I get flack for saying [when I visit a college and give a speech], "This is a nice college, but the really great educator is McDonald's." They hate me for saying this and think I'm a slimy creature. But McDonald's hires people with bad work habits, trains them, and teaches them to come to work on time and have good work habits. I think a lot of what goes on there is better than at Harvard.
The cash register did more for human morality than the Congregational Church. It was a really powerful phenomenon to make an economic system work better, just as, in reverse, a system that can be easily defrauded ruins a civilization. A system that's very hard to defraud, like a cash register, helped the economic performance of a civilization by reducing vice, but very few people within economics talk about it in those terms.
I agree with Peter Drucker that the culture and legal systems of the United Statesare especially favorable to shareholder interests, compared to other interests and compared to most other countries. Indeed, there are many other countries where any good going to public shareholders has a very low priority and almost every other constituency stands higher in line.
Using [a stock's] volatility as a measure of risk is nuts. Risk to us is 1) the risk of permanent loss of capital, or 2) the risk of inadequate return. Some great businesses have very volatile returns - for example, See's [a candy company owned by Berkshire] usually loses money in two quarters of each year - and some terrible businesses can have steady results.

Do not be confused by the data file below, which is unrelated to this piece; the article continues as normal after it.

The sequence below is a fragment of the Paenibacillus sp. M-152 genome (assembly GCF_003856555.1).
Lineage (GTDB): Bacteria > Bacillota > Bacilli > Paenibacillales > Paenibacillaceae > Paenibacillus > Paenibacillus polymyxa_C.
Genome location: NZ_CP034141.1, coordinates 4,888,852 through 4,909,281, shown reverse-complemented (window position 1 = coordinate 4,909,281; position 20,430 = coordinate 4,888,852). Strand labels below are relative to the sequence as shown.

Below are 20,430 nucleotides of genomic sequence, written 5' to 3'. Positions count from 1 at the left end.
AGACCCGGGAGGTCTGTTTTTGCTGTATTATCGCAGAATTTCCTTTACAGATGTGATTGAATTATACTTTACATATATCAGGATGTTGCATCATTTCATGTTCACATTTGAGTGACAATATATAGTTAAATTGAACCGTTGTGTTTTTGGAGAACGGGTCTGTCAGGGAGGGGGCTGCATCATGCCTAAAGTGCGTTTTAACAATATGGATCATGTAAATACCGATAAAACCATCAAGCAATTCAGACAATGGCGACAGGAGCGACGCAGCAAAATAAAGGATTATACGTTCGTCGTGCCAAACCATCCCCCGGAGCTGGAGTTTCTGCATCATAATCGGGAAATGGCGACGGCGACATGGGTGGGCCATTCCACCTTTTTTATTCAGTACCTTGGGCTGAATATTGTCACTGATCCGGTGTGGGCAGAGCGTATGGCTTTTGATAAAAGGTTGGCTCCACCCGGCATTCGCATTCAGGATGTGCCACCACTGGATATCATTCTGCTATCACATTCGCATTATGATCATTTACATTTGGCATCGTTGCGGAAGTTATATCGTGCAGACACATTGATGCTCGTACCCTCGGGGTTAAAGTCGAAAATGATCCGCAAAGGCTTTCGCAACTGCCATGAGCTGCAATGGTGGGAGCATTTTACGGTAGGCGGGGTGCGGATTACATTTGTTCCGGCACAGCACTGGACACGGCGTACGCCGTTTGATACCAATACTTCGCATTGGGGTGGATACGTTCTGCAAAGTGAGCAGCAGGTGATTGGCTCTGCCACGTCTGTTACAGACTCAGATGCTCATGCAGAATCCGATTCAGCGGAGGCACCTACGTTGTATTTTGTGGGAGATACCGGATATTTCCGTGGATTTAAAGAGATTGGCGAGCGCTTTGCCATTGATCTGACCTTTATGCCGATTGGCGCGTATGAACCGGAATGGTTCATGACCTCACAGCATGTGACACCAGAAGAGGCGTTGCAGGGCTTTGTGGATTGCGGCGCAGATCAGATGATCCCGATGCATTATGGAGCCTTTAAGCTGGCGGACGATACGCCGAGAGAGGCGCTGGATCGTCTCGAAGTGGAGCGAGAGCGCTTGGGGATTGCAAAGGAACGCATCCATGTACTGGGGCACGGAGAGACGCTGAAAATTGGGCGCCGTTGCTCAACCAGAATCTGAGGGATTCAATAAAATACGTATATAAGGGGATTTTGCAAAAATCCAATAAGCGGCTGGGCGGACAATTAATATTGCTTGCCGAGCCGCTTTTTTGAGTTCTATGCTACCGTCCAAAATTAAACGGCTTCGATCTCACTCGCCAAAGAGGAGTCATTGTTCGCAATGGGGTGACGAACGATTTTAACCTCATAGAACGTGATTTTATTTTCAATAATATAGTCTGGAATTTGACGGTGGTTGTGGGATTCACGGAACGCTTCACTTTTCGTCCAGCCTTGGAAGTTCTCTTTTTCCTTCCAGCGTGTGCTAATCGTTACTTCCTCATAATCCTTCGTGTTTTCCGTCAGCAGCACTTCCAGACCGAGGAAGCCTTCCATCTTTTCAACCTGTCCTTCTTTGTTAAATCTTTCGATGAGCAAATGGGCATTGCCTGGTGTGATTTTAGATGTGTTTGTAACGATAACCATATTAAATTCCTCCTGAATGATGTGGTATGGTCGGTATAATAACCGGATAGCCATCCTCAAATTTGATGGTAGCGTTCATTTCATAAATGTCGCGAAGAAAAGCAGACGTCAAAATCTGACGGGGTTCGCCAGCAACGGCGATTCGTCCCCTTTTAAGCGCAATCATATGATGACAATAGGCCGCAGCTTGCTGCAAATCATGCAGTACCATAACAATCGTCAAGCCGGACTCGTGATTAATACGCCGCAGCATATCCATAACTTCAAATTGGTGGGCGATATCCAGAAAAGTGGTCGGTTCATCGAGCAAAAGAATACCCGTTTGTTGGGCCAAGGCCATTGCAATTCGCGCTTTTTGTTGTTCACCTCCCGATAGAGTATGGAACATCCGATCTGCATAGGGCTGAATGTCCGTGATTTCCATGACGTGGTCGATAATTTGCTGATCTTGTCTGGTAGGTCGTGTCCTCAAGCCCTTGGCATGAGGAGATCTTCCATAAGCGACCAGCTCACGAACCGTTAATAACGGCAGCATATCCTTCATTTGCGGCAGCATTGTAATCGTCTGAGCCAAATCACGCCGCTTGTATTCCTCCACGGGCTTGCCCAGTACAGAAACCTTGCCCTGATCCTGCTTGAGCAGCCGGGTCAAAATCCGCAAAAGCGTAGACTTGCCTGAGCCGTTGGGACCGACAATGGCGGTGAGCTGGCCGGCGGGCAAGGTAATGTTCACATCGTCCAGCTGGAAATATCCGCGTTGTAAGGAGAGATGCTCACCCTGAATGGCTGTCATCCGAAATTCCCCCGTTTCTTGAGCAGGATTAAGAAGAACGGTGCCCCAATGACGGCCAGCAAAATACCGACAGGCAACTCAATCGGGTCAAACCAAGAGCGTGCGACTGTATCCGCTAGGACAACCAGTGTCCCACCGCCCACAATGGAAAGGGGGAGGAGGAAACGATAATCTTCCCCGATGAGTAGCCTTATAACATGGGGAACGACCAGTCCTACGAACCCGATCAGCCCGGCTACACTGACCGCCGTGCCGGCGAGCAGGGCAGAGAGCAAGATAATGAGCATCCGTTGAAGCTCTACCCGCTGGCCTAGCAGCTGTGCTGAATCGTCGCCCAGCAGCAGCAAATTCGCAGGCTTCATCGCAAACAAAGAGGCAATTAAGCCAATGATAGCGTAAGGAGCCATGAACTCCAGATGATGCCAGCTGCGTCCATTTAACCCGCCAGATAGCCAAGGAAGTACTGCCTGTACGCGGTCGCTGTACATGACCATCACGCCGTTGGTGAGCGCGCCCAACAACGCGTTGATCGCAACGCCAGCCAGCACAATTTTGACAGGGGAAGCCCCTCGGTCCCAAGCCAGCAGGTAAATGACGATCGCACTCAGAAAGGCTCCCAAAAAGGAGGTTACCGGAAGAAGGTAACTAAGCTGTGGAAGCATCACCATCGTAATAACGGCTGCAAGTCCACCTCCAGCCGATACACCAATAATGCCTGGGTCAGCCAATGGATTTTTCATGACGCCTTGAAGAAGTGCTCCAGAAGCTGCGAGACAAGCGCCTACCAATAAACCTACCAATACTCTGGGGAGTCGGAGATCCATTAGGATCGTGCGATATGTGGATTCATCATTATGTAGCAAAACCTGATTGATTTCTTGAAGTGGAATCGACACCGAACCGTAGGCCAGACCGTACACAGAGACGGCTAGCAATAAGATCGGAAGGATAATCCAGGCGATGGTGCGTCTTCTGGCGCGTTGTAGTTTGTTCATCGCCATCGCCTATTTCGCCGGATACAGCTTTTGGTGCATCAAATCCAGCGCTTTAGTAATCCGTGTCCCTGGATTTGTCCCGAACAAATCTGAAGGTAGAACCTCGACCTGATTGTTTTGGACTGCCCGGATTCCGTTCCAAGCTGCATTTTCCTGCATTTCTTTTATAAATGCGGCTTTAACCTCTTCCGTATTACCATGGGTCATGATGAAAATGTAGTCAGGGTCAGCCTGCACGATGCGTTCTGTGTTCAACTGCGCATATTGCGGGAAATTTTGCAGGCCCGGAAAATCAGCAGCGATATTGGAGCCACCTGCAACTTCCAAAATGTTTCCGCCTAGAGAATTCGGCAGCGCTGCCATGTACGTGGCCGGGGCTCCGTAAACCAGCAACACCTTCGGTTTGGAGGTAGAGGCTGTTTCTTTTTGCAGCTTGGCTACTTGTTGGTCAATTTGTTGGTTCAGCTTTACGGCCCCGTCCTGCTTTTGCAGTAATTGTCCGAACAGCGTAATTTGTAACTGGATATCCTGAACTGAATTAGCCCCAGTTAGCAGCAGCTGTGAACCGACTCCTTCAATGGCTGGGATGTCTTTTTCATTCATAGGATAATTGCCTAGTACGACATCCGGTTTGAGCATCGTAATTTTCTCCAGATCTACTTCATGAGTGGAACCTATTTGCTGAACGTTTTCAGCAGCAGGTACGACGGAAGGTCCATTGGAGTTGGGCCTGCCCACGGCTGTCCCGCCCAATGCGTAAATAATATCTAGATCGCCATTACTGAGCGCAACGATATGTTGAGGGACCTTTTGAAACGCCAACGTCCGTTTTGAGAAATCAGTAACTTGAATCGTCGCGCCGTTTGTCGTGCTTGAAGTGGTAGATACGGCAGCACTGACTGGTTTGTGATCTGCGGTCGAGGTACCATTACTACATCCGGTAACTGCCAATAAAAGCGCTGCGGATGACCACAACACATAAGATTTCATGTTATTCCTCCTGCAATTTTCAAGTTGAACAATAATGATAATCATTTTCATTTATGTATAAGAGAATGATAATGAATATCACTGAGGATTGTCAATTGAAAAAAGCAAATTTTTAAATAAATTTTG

Our standard prescription for the know-nothing investor with a long-term time horizon is a no-load index fund. I think that works better than relying on your stock broker. The people who are telling you to do something else are all being paid by commissions or fees. The result is that while index fund investing is becoming more and more popular, by and large it's not the individual investors that are doing it. It's the institutions.
The Berkshire-style investors tend to be less diversified than other people. The academics have done a terrible disservice to intelligent investors by glorifying the idea of diversification. Because I just think the whole concept is literally almost insane. It emphasizes feeling good about not having your investment results depart very much from average investment results. But why would you get on the bandwagon like that if somebody didn't make you with a whip and a gun?
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